What Is the Difference Between a Roth 401(k) and a Roth IRA?

Roth 401(k)

A Roth 401(k) is a retirement savings plan set up by an employer for qualified employees.

Contributions are deducted from an employee’s check post-tax, meaning after federal and state taxes have been taken out. In some plans, the employer may also contribute by matching up to a certain percent of the employee’s contribution.

The maximum contribution that an employee under 50 can make in 2018 is $18,500. That total includes both their traditional 401(k) contributions and their Roth 401(k) contributions.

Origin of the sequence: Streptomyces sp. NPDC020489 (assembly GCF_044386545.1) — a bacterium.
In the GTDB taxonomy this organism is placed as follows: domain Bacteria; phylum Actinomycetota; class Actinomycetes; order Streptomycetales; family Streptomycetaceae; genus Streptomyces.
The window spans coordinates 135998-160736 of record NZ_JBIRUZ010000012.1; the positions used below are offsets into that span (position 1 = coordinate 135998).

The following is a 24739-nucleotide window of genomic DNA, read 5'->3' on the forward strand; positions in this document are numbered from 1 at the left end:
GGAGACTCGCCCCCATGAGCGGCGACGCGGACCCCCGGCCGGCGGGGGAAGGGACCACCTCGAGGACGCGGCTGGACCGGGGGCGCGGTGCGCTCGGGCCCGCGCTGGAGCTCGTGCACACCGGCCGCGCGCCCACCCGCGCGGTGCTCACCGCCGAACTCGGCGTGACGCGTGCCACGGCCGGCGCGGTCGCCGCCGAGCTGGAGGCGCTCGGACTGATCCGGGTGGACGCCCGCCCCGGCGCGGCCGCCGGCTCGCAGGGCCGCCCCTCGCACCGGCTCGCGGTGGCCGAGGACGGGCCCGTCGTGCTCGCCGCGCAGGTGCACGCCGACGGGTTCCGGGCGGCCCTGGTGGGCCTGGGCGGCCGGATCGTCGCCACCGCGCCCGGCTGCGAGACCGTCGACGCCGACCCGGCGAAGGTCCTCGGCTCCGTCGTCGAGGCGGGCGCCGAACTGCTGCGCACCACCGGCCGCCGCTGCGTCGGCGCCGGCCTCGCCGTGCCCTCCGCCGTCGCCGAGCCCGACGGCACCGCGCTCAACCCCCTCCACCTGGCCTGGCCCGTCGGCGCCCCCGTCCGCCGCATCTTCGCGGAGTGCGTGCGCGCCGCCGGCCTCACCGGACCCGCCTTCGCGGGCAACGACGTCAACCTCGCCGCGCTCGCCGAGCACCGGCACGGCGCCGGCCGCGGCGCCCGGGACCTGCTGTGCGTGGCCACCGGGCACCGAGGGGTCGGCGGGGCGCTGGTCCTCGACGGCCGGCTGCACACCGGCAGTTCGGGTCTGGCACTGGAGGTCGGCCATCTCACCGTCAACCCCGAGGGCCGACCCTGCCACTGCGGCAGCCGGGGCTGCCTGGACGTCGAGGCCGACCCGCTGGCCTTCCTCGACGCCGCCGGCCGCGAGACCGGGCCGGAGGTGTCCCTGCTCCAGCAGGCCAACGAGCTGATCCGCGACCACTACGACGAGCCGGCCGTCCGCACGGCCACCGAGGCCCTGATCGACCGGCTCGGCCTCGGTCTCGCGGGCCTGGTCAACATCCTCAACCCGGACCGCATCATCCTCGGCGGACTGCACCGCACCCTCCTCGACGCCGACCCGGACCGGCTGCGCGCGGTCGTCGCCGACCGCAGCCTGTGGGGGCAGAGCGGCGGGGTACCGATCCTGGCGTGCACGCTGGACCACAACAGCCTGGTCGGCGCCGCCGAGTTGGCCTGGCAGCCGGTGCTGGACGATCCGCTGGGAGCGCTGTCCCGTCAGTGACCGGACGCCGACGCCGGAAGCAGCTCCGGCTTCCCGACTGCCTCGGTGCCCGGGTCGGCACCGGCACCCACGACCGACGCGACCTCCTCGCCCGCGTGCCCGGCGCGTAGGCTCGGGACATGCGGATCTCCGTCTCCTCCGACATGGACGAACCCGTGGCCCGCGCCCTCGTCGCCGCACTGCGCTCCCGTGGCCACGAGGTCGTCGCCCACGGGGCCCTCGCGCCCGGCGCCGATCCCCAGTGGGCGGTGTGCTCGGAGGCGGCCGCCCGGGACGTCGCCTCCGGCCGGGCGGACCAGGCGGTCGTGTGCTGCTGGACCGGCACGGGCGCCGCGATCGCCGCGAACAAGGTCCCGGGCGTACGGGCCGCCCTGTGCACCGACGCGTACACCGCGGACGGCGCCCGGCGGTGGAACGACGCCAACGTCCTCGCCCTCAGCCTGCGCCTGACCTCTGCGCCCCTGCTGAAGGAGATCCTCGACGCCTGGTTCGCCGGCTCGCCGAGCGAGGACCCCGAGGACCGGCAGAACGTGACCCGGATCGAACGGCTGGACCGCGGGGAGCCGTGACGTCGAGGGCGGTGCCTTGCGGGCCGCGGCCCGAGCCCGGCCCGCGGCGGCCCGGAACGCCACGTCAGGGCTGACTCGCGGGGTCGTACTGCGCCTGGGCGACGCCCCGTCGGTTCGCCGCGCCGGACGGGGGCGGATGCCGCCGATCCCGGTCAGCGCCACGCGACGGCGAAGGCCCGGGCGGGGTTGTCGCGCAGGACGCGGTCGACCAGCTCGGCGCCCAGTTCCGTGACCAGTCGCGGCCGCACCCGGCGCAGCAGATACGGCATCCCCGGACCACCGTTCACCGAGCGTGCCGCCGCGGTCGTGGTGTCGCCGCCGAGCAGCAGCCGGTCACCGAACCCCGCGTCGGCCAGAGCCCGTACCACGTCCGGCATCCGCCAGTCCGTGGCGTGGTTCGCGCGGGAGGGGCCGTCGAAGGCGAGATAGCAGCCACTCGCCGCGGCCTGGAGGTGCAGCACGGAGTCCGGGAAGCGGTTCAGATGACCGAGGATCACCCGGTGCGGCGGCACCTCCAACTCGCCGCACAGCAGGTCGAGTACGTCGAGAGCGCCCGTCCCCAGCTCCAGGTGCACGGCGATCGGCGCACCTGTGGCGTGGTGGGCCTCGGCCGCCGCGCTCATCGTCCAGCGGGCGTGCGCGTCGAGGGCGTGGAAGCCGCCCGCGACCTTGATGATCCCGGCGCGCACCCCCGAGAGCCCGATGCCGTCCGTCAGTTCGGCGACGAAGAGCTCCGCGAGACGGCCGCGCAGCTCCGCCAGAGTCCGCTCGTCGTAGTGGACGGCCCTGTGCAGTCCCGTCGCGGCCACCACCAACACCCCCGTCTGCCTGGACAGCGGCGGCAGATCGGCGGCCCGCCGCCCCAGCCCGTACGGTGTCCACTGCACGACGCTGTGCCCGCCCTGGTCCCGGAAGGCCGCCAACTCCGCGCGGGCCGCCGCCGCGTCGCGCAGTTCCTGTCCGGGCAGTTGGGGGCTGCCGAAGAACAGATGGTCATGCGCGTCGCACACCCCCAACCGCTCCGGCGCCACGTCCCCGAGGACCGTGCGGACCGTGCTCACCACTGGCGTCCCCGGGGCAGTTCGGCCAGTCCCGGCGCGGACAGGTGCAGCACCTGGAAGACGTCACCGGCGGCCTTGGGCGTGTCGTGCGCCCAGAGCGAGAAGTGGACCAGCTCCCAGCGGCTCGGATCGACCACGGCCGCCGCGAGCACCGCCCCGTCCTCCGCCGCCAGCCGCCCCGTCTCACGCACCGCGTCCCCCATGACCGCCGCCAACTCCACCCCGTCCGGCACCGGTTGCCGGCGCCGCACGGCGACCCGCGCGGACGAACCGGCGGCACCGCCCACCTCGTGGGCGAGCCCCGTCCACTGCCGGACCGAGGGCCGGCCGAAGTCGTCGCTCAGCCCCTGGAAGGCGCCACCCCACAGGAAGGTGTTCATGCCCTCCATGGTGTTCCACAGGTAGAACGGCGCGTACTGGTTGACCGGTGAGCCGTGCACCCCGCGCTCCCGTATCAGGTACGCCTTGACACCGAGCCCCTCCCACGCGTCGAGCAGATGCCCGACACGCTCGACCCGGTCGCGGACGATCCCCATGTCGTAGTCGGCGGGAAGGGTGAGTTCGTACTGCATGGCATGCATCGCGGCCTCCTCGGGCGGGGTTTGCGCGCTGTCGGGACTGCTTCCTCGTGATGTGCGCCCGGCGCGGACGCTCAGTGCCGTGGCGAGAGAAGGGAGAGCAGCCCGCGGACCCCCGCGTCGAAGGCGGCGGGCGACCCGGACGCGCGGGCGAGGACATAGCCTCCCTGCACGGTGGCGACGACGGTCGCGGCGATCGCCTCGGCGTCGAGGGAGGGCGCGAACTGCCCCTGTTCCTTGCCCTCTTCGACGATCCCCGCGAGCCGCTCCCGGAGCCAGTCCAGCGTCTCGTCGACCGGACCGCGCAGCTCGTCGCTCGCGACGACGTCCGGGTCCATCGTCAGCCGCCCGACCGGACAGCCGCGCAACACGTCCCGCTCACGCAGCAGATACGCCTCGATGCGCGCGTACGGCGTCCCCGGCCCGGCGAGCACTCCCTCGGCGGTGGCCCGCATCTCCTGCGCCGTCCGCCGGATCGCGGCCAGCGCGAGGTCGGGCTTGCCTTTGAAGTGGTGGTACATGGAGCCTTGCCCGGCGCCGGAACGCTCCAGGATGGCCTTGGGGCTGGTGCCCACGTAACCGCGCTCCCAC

If the employee is 50 or older, they may make an additional catch up contribution of $6,000.

Roth IRA

A Roth IRA in an individual retirement account. It allows a person to set aside post-tax income up to a specified amount each year. It is not set up through an employer.

Learn more about Roth IRA contribution limits from the IRS.

This article provides general information and shouldn’t be construed as legal, benefits, or HR advice. Benefits and insurance regulations may change over time and may vary by location and employer size. So, please consult a licensed broker or appropriately certified expert for advice specific to your business’s benefits options.